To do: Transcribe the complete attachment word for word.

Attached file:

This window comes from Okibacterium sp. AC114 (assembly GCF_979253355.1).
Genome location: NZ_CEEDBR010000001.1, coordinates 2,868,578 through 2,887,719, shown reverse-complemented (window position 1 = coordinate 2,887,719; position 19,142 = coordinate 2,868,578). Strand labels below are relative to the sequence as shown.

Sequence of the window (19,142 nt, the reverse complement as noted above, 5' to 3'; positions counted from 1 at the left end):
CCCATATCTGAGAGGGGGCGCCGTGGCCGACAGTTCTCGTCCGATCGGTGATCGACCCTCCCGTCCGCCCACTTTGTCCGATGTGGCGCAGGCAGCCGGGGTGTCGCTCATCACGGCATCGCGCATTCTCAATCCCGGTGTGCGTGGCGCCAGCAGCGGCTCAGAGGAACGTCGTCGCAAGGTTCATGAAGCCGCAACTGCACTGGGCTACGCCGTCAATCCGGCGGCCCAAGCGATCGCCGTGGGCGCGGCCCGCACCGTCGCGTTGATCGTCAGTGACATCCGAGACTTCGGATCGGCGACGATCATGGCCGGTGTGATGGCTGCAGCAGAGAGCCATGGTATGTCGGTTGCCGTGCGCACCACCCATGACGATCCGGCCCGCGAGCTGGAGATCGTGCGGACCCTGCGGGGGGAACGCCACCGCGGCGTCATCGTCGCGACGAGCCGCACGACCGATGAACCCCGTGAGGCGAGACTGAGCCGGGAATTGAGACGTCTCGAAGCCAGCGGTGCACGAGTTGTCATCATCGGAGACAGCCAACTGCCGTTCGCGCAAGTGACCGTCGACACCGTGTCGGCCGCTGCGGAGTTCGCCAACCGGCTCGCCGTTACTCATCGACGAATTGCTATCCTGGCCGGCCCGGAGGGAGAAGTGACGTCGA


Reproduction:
This window comes from Okibacterium sp. AC114 (assembly GCF_979253355.1).
Genome location: NZ_CEEDBR010000001.1, coordinates 2,868,578 through 2,887,719, shown reverse-complemented (window position 1 = coordinate 2,887,719; position 19,142 = coordinate 2,868,578). Strand labels below are relative to the sequence as shown.

Sequence of the window (19,142 nt, the reverse complement as noted above, 5' to 3'; positions counted from 1 at the left end):
CCCATATCTGAGAGGGGGCGCCGTGGCCGACAGTTCTCGTCCGATCGGTGATCGACCCTCCCGTCCGCCCACTTTGTCCGATGTGGCGCAGGCAGCCGGGGTGTCGCTCATCACGGCATCGCGCATTCTCAATCCCGGTGTGCGTGGCGCCAGCAGCGGCTCAGAGGAACGTCGTCGCAAGGTTCATGAAGCCGCAACTGCACTGGGCTACGCCGTCAATCCGGCGGCCCAAGCGATCGCCGTGGGCGCGGCCCGCACCGTCGCGTTGATCGTCAGTGACATCCGAGACTTCGGATCGGCGACGATCATGGCCGGTGTGATGGCTGCAGCAGAGAGCCATGGTATGTCGGTTGCCGTGCGCACCACCCATGACGATCCGGCCCGCGAGCTGGAGATCGTGCGGACCCTGCGGGGGGAACGCCACCGCGGCGTCATCGTCGCGACGAGCCGCACGACCGATGAACCCCGTGAGGCGAGACTGAGCCGGGAATTGAGACGTCTCGAAGCCAGCGGTGCACGAGTTGTCATCATCGGAGACAGCCAACTGCCGTTCGCGCAAGTGACCGTCGACACCGTGTCGGCCGCTGCGGAGTTCGCCAACCGGCTCGCCGTTACTCATCGACGAATTGCTATCCTGGCCGGCCCGGAGGGAGAAGTGACGTCGA